There has been a lot of debate flying around regarding pets and public assistance. Should people with pets, particularly multiple, large pets be eligible for public assistance? I.E. Welfare, food stamps, WIC, Section 8 housing, Medicaid, etc...
I guess it depends on A) Where you stand politically, and B) Is owning a dog a core necessity? Pursuant to (B) should dog owners be eligible for public assistance?
Some folks indicate that the poverty stricken should not have to give up everything. I agree with this sentiment in a very limited sense. However, dog ownership is nothing more than a lifestyle choice and a luxury for most people. The majority of the population does not own a dog and get by just fine.
Let me expand into allegory. Would/should I be eligible for public assistance if I:
- Own an expensive, fuel inefficient car?
- Own a large home in an expensive neighborhood?
- Continue to pursue expensive hobbies such as scuba diving, flying airplanes, or golfing?
- Make sufficient income to meet my core needs?
I'm sure the vast majority would say NO to public assistance for any of the above. Should I be collecting welfare/food stamps/section 8/etc... so I can keep my Mercedes/beach house/and country club membership? You need to keep in mind that everyone paying taxes is not some Scrooge McDuck with a silo full of money.
Again, I personally don't think that anyone should be allowed to starve, die from exposure, or lack basic/emergent health care. However, if you continue to pursue expensive lifestyle choices, you should not be asking for a handout. Why should I be forced to give money to someone who has something I don't have? I should not be on the hook for someone else's frivolities.
Demolish counter-argument #1: Crony capitalists and other types of government fraud/waste are a red herring and irrelevant to the conversation. For example, the fact that Haliburton raped the taxpayer during the Iraq war was a travesty that should not have happened and should not happen again BUT completely irrelevant to this discussion. The point is, whether or not I, or anyone else, should be forced to subsidize (directly or indirectly) pet ownership in others.
Demolish counter-argument #2: What about kids? Should I be forced to support someone else's children, especially if I don't have any? A couple of things... 1) Dogs are not kids, and 2) again, not really relevant to the discussion.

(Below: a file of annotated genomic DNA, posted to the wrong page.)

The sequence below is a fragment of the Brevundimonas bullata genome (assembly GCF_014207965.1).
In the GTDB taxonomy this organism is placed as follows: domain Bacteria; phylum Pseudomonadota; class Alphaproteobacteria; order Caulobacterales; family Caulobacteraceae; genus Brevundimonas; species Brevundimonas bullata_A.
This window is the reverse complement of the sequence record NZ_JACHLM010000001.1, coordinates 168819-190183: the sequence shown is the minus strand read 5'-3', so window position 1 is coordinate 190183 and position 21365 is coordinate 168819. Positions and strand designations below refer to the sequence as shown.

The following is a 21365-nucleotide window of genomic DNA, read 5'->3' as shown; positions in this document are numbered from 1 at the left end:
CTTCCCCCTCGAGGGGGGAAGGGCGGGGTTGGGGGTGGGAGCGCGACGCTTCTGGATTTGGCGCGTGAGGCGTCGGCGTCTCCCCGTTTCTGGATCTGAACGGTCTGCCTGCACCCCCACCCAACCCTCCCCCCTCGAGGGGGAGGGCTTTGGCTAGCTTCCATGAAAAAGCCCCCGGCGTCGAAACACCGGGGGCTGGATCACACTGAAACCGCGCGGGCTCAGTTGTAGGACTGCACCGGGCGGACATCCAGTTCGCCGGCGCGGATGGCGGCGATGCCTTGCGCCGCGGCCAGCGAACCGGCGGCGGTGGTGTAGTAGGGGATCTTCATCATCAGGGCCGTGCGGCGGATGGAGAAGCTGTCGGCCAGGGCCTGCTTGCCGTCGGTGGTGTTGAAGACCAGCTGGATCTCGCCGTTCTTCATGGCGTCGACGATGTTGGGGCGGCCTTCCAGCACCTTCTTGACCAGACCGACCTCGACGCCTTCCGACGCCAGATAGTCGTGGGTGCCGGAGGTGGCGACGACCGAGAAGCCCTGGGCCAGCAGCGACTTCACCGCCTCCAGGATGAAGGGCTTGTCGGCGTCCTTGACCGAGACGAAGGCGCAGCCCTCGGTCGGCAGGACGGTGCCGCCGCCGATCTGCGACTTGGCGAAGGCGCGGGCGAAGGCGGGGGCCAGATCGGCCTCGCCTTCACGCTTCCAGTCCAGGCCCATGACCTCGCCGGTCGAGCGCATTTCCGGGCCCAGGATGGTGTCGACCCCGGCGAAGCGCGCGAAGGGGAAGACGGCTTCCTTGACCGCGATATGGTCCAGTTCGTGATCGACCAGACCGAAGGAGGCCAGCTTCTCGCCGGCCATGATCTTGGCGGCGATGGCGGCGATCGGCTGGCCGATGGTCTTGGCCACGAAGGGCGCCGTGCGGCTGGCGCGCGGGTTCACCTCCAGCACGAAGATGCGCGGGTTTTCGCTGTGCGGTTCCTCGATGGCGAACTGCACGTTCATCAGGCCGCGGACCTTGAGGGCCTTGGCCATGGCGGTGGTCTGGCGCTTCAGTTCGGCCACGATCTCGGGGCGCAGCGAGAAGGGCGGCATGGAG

Demolish counter argument #3: To dog lovers (and perhaps others) on the left half of the political spectrum, ponder this: When pet owners receive transfer payments, you need to consider where those tax dollars ultimately wind up - let me give you a hint - that tax money winds up in the pockets of breeders, pet food manufacturers, big retailers, veterinarians, and various other top 1%-ers. (ok, maybe only top 20% in some cases).
Owning a dog (or 10) means one has voluntarily assumed the following liabilities:
- Additional housing space
- Veterinary bills
- Licensing fees.
Now, if one were to surrender those liabilities (or had not taken them on in the first place) they might not NEED public assistance. I.E. if they weren't on the hook to feed 10 dogs, they may then have ample funds to cover their own nutritional needs. That, or their need for public assistance would be lessened.
Demolish counter-argument #4: To some of those still not getting it (and I have seen this argument bounced around a lot), any household budget is basically a pot. The funds are fungible. By subsidizing one thing, you are indirectly subsidizing everything. So, if you say "but, I pay for my dog's needs with my OWN MONEY, public assistance pays for MY needs!". OK, now substitute "Dog" with "Swimming Pool" or "RV" and you now finally get the point. When you pay for someone's food, housing, medical care, etc.... you may be freeing up funds for that individual's frivolous extras.
Personally, I think that disqualifying pet owners from public assistance is a capital idea for a multitude of reasons. Pets consume a lot of resources and create a lot of pollution. The government should not be enabling pet ownership of any kind. Pet ownership is NOT a public good, such as infrastructure or law enforcement. Owning a pet is a PRIVILEGE not a core civil right or a basic necessity. Government enablement of pet ownership via transfer payments lowers the quality of life and standard of living of all.
Am I a mean bastard? Of course I am. Nice guys finish last, and nice people do not solve problems. In any case, everyone needs to realize that things suck all over and hearing a sob story from someone with a lot of "wealth" stored in pets does not gain a lot of traction with me, nor should it anyone else.